Thomas Farber's writing has always been characterized by the tension between the concision of its execution and the immensity of its concerns. Here and Gone is brief, elegant and deeply moving. Intellectually omnivorous and agile, it is also as expansive, funny and full of life as only a book written in the full awareness of mortality can be.
Thomas Farber’s poignant memoir Here and Gone carries on the “fixations and strategies of Compared to What and Brief Nudity”—now at age seventy.
Early on the narrator studies a photo, realizing “it hard to believe his father died forty years ago, his mother nearly thirty years ago….his father has twenty-four years to live, his mother thirty-five years. Neither can know this...‘Dramatic irony’: we the audience understand a situation in a way the characters do not….to witness [such] vitality and affection… is to see them as he could not have viewed them as a child….to see them as they could not have seen themselves…..among the things his parents do not know is how they will age, how they will die—all that their strength and love cannot, will not, spare them.” Farber’s parents were highly accomplished—his father a pioneering cancer doctor and mother a prize-winning poet.
The heart of the memoir is in its two longest chapters—a remembrance of his five Berkeley decades and of a vacation in Honolulu that deftly explores various views of our world’s end. After witnessing several levels of absurdity among humans, he gazes on the Pacific: “Constant in being inconstant, now picking up, clarifying on the falling tide. Waves: pulses of energy created-by-wind-created-by-sun. Having traveled from so far away: shore in sight. Waves responding to the shoaling bottom; rising up as if taking a final breath.” The adult years in Berkeley read like walking meditations—on youth leaving Boston, aloneness in bachelorhood, late marriage, and writing studded with etymologies, quotations, and aphorisms. Farber enjoys being the “writer” and his chapters are replete with pleasures.
Headin’ My Way
Thomas Farber is a 73-year-old, Berkeley/Honolulu-based, author/editor/teacher. Boston-bred to a physician-father and poet-mother. Harvard educated, with 10-days of Yale Law School, quit for a more sizable hit of outlaw/adventure/romance, abetted by a Guggenheim, a Fulbright, Here and Now (El Leon Literary Arts. 2015) is his 29th book (novels, short stories, non-fiction, epigrams and more), a collection of 16 pieces, the shortest three pages, the longest 21, a mean of five.
It opens in 2014, with Farber looking at a snapshot of his parents, taken when he was five, his father now dead 40 years, his mother nearly 30. They “do not know…,” he thinks, “how they will age, how they will die – all that their strength and love cannot spare them.” It closes with him – recently confronted by a street crazy bellowing, “Do you want to die right now/” – facing major heart surgery, hoping to survive to write another book.
Farber did. This is it. But that assault was the event which fixated his mind upon the fate that had not yet reached him – but inevitably would.
Mortality is all over “Here and Now.” Farber totals his days (25,609), the breaths he’s expelled (550,872,085), the heart beats he’s managed (2,560,946,042). He has, he states, “lived more than a few lives.” Deceased friends are recalled. Those still ticking at 80 or 90 are marveled at. In one of his two magnificent lengthy pieces, on a “walking meditation” along a Honolulu beach, he observes a post-funereal scattering of ashes, recalls drownings he has known, calculates the life span of jelly fish, is reminded by a monk seal of species extinction. In the other, walking through North Berkeley, “permanence” balances against the cycles of a student town. The abundance of flowering plants is countered by the numerous assisted-living homes, the traffic control signs attempts at limiting vehicular slaughter, the major thoroughfare (Martin Luther King, Jr. Way) bringing to mind an assassination, the pan handlers advertising bone cancer and strokes as an inducement to charity.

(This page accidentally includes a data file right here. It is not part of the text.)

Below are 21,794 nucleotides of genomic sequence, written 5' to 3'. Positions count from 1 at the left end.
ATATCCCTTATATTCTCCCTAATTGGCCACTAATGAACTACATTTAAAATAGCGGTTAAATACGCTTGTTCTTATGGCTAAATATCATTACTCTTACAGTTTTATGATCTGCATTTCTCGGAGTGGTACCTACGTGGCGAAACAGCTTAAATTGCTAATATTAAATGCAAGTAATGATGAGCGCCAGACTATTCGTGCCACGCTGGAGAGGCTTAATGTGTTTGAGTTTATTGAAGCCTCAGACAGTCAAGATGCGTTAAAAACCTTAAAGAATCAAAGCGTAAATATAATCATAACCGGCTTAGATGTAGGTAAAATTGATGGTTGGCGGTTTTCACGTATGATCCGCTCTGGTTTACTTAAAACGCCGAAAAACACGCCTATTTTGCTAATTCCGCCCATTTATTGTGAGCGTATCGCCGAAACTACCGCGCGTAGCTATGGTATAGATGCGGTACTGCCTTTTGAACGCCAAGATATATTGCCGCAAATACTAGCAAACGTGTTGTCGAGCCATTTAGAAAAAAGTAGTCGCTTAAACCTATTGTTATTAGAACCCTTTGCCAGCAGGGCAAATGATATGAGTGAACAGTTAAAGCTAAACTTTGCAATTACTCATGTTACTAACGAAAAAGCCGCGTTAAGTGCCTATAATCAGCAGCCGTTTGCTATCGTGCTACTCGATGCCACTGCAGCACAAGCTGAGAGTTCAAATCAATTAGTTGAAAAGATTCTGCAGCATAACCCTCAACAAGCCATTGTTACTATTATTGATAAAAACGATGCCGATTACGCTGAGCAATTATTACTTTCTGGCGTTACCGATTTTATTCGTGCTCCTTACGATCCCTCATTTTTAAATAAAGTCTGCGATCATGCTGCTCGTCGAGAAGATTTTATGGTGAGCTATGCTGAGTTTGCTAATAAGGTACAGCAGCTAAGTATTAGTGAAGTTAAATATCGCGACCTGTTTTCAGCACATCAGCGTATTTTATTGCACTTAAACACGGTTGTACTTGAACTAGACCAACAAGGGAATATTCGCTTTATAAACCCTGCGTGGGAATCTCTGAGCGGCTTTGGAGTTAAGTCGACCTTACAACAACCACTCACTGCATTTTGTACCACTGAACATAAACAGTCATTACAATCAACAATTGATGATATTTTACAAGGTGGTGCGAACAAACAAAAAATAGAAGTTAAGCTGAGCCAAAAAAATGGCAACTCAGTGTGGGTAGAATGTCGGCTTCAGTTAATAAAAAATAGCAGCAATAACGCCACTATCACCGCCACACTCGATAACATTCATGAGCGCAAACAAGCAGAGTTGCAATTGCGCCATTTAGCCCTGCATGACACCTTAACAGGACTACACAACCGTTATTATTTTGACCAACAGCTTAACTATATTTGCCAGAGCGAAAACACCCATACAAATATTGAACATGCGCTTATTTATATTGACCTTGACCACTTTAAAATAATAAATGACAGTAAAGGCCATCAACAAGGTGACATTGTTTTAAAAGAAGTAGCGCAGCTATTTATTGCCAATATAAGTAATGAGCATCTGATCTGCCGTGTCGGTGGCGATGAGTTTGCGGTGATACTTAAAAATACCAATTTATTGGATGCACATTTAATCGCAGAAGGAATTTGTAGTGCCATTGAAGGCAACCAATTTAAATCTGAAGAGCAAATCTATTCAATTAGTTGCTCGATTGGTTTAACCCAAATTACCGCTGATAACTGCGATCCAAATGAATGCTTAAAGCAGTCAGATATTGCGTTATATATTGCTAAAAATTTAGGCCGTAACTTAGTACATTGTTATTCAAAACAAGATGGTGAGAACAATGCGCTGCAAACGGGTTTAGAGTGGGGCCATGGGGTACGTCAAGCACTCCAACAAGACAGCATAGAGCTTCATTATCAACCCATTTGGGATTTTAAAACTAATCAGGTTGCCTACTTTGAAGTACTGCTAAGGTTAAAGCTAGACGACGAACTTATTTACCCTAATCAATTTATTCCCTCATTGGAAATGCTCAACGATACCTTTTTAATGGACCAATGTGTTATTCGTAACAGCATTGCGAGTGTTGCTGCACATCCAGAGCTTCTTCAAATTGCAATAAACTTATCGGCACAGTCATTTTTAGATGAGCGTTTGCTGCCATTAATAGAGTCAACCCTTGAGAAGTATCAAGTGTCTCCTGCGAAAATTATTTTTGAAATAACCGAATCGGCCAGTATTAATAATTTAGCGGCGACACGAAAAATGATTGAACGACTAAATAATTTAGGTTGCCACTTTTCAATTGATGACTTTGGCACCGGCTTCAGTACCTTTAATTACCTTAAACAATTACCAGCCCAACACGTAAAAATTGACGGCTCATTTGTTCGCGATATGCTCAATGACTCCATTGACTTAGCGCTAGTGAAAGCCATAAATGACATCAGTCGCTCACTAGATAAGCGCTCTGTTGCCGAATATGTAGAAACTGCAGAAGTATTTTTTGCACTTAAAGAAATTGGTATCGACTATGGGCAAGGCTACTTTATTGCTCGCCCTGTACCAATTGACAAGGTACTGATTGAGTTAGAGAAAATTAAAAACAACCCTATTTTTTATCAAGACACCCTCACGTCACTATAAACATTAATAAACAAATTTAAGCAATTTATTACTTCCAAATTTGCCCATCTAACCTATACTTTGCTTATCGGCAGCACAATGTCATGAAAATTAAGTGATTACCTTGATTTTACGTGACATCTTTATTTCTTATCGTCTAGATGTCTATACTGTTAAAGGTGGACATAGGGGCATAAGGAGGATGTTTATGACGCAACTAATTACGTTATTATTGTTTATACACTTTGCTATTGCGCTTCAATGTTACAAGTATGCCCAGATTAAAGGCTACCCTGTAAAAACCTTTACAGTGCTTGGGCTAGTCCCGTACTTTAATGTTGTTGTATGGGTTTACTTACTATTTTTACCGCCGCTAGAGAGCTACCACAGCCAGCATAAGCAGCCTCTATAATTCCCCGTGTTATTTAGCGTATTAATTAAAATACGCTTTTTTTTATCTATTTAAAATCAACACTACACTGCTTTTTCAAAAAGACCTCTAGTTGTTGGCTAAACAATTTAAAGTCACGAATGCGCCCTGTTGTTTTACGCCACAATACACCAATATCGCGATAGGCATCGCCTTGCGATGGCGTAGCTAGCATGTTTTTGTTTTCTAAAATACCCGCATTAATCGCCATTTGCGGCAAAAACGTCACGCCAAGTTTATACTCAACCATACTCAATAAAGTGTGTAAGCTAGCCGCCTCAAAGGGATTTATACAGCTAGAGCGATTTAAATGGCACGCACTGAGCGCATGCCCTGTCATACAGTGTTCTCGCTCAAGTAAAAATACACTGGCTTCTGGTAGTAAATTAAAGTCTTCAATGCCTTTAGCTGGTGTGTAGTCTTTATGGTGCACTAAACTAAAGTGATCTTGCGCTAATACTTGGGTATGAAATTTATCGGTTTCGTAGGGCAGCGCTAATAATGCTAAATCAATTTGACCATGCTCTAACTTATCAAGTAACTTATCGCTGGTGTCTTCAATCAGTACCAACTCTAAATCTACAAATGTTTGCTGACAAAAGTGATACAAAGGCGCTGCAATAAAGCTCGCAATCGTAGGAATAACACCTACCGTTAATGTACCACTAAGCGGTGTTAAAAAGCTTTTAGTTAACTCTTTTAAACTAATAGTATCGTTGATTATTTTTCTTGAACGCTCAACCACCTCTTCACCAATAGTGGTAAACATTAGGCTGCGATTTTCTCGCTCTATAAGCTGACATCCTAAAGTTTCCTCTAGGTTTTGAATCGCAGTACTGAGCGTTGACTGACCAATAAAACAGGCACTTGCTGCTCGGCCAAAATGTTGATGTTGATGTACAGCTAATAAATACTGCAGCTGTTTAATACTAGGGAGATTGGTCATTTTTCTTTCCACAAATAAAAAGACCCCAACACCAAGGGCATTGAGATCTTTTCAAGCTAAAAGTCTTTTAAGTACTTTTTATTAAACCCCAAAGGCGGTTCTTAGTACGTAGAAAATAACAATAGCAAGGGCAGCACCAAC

Farber has been educated by Harvard, unaffiliated books and the doings of his day-by-days. His prose is rich with quotes ranging from Dovide Draaisma (who?) to the Allman Brothers, Ecclesiastes to Eldridge Cleaver. He breaks his lines with excursions into the origins of words he’s chosen to form them, “regard” to “affront.” And he doesn’t shy from the occasional, unexplained “corvids,” “claustral,” “polycarpic.” The result, though an occasional thumb-in-clarity’s-eye, and stumble-to-rhythm’s-flow causes no permanent impairment so much as they occasion a blink, a pause, a re-sharpened focus and re-attention to meaning, There is value to all he sees and thinks and says. There is intelligence and humor, wisdom and resignation (which is wisdom too).
Within Farber’s symphony of transience, other strains of interest play. His relationship with his “several decades younger” Chinese wife. The still-existing pull of confining, repressive, “status-ridden” Boston and his quest for “freedom” therefrom. The skeptical, not-for-him but tolerant nonetheless eye he casts on those seeking ease through the spiritual. The coping mechanism of his own crafted profession/persona. (Throughout the book, he is, whether at rest or in motion, “the writer.”) He has, he tells us, “for decades” dressed the part, in black, from shoes to watch cap. His credo, which applies to more than what he puts to paper: Ignore “audience”; “pursue only… (the) absolutely vital.”
All of which catches the attention of this 75-year-old with his own foot-long scar marking his own chest’s unzipping.